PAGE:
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Clean MAF- Sprung oil leak


Richard S

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I removed the MAF and IAC to clean them. Changed the oil & filter. Then I noticed a serious leak. Never had an oil leak before. It looked exactly as though the transmission pan gasket was leaking in the front. When I jacked up the car, I could see it was engine oil not tranny fluid, and stain on the street is about 2 inches to the front of the oil pan, and about 4 inches to the driver's side of dead center of the car. I looked under, but it is not the pan gasket, the drain plug or filter. What could I have disturbed up top that would leak oil? The only liquid that seems to be involved in the MAF is a water line, but that is not leaking.

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Guest Drake

Check the engine oil level sensor. Mounted almost dead center on front edge of oil pan, with a small electrical connector plugged in. Might have cracked the plastic housing.

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I am thinking this is coming from up higher, Drake. When it was jacked up to have the front tires replaced. I could see the constant dripping from the leading edge of the transmission pan. I was sure in was tranny fluid, except wrong color. I don't think it could run there from the oil level sensor. Chas may be correct, but if so, it is a coincidental issue, going from no leak at all, and then this work, and then a major leak. Chas, do you think the main seal would continue to leak with the engine off. I can park the car on a grade, up or down, and I can come out after 30 minutes and see it has been leaking. My street is asphalt, which will soak up oil. The first day, the stain was probaby 3-4 feet long. Could have been cup, cup and a half of oil. Much slower now, but still a very sudden and disturbing development.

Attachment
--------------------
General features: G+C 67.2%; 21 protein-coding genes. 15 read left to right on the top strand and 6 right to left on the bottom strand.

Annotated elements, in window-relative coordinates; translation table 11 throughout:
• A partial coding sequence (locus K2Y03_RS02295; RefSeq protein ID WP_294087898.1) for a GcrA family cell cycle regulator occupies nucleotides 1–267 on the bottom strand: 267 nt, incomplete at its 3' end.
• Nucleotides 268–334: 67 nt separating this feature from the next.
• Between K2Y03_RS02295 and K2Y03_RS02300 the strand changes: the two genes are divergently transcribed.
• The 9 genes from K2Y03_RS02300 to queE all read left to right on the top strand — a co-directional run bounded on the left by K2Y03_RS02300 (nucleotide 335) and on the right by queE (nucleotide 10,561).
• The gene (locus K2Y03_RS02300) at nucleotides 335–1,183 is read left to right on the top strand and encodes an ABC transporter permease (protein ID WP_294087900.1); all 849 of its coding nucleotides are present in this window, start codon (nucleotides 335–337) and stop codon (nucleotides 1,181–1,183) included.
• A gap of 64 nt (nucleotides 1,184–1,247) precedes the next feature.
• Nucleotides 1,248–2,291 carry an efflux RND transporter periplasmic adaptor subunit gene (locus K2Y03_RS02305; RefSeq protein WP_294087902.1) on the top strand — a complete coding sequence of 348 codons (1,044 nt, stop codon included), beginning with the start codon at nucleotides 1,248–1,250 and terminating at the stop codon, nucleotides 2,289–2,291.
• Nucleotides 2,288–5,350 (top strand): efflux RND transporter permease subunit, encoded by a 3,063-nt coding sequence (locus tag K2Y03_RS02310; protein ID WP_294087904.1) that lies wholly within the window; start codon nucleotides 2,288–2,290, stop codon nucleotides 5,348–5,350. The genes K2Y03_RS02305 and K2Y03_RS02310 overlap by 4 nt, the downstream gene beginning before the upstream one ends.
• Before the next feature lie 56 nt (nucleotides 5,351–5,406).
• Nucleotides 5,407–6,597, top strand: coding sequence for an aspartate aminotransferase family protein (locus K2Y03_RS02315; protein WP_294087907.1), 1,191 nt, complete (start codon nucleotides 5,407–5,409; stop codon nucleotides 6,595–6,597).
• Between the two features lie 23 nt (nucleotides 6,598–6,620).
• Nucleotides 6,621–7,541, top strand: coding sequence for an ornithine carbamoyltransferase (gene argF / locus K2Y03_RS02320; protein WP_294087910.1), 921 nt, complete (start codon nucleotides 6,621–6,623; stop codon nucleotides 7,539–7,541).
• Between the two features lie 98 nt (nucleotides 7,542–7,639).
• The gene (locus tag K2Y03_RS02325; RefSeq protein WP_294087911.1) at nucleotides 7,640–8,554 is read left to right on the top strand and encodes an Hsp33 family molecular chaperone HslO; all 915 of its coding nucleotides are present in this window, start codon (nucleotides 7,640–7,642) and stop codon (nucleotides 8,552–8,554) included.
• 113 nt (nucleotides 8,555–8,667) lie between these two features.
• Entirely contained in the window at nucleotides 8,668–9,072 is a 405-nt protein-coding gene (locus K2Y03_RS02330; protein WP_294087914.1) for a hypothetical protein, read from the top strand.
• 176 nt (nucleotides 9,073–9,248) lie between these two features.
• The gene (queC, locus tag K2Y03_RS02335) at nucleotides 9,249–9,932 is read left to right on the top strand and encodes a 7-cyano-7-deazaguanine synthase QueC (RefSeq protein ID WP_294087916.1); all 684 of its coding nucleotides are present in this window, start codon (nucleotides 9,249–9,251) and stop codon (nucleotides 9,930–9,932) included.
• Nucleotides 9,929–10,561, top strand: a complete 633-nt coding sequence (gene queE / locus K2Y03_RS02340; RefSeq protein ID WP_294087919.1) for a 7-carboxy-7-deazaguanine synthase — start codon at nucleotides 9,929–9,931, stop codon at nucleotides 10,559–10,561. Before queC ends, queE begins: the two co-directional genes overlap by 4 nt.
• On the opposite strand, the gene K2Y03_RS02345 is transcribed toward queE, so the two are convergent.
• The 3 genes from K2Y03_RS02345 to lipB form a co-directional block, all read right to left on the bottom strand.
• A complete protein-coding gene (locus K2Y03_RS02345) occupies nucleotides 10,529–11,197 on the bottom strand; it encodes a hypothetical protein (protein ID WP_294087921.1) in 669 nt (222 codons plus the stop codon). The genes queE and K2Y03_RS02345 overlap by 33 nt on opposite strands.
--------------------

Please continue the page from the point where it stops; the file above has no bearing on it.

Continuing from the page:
I'm thinking plenum gasket. The latter might explain the over revving problem I was trying to cure in the first place. Having tugged on the MAF to get it off when I was thinking I just needed to clean it, I might have aggravated an intake plenum gasket problem. Over revving seems a little worse. Would it leak oil from that gasket? I think one of the ways to test that theory is to spray starting fluid around the plenum with the engine running to see if it affects the idle. I assume one either gets test results or an explosion.

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I am going to guess that it might be coolant because that is what was disturbed. A trick to determine what is wetting your pavement is to take a piece of white paper and dip into a little puddle that is on the road. It is now a lot easier to determine the exact color of the fluid as it shows up quite well on the paper. Also, coolant will dry up fairly quickly on pavement whereas an oil stain will linger for weeks, months, years! It will continue to drip after the car is shut off as the rad pressure continues to force it out. Hope this helps.

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It sure felt like oil, but coolant with both antifreez and dexcool may have an oily feel to it. I did neglect to mention that I put some dexcool in as summer approaches to keep the car running a bit cooler. Never have used it before. I checked the little coolant pipe that goes into the MAF to see if it was leaking, but could not detect anything. Not sure where on the right side there is coolant in that forward of the pan area. I used a little engine degreaser under the MAF area so I can better tell if there is anything new there. I will get under tomorrow and look very carefully, trying the paper trick to identify the culprit for sure. I certainly like Padgett's comment because I would hate to think the rear main decided to give out at just 80k on a well maintained car.